Charlie Bird's Ryan Hardy: "I Want to Surround Myself With Four to Five Great People and Take a Chance on Something That Has Real Passion and Heart"
"I started cooking when I was a kid because I was the youngest of five in a big family," recalls Ryan Hardy, executive chef of Charlie Bird. "We were like slave labor, and cooking would teach us discipline and keep us busy on hot summer days. I hated it at the time, but the life lessons sunk in."
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What started as a chore later became a vehicle for Hardy's passion for people and culture, initially fueled by a nomadic lifestyle that he embraced when he was in his 20s when he moved all over this country and learned each region's food. He took his first trip to Europe in 2001, which he says was "mind-altering," a window into relaxed cultures that place a lot of emphasis on taking the time to share meals around a table.
Back in the U.S., he finished an accounting degree--"it helped me a lot, though it was boring as hell," he says--and then enrolled in culinary school, which he maintains jumpstarted him, although he's more hesitant to recommend that path to others. "Culinary school is not for everyone," he says. "If you really need direction, it's great. Otherwise, take the money you'd spend in culinary school and go live in another country. Then come back and ask for a job--I guarantee you'll get it."
When he graduated, he talked his way into a position at Rubicon in San Francisco. "Every hour there was worth 200 hours in culinary school," he says. "You felt like you were going to get fired every day you went to work." He stayed on for about a year and a half there before moving to Aspen, Colorado, where he worked with Charles Dale at Renaissance, one of that town's most-lauded fine-dining meccas. It was Dale who kept Hardy in Aspen, too, even with an offer from French Laundry in his pocket. "He said, 'Look, things are changing. Casual dining the future.'" Hardy was convinced, and he stuck around to open Rustique Bistro, which generated national accolades.
The chef left Aspen for a bit after that, moving to Santa Fe and Martha's Vineyard and doing some consulting New York City, but then in 2005, an offer from Aspen's Little Nell called him back to the west, not least because his then-wife didn't want to move to NYC full-time. So Hardy made the most of it, starting from scratch on the Little Nell menu to instill a seasonal focus, an often-frustrating (though rewarding) conquest. "When I moved to Aspen in 2005, you couldn't get arugula," he says. "You couldn't buy a radish that resembled a radish. Potatoes were Yukon Golds." He bought a farm where he grew most of the produce and networked with purveyors around the country. "I had a lot of fun out there," he says.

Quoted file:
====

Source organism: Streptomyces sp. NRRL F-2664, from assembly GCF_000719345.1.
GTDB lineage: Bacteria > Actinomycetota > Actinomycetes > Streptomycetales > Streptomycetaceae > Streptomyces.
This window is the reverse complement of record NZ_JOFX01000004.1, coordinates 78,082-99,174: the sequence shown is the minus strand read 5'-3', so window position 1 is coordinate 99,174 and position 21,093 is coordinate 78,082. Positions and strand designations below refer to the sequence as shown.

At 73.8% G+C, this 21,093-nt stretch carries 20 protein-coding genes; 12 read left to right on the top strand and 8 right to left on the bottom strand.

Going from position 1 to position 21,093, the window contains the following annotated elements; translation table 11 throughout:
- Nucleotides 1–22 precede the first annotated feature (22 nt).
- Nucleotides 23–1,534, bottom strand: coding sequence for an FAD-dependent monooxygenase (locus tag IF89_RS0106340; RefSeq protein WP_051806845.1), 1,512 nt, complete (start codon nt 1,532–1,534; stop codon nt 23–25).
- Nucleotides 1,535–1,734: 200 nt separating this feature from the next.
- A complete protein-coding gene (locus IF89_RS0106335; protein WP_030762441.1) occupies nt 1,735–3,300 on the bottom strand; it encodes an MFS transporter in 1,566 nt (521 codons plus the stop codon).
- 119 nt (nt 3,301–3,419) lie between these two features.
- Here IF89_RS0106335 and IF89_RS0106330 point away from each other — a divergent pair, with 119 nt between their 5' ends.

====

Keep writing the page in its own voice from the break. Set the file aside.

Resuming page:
After five years, the chef began toying with the idea of opening his own restaurant, but he ultimately concluded that it wasn't economically viable to do it in Aspen, where restaurants really only do business for eight months of the year. He was also going through a divorce, and he decided it might be time to move to New York. So he reconnected with former Cru sommelier Robert Bohr--"an old friend," he says--and the pair started looking for spaces. It took a little more than two years to find the right one. "We had five deals that went to the finish line and didn't go through," he says. The guys eventually found a spot in Soho, and they opened Charlie Bird at the beginning of the summer. "It took a while to find it, but this really worked out," he says, finally settling into the neighborhood.
In part one of our interview, Hardy talks about creating market-driven dishes on the fly, why he keeps ketchup in the restaurant, and what a peanut butter and jelly sandwich says about a line cook's personality.
On the next page, Hardy talks about how the off-the-cuff creation of a bay scallop at a dinner party made its way to the menu.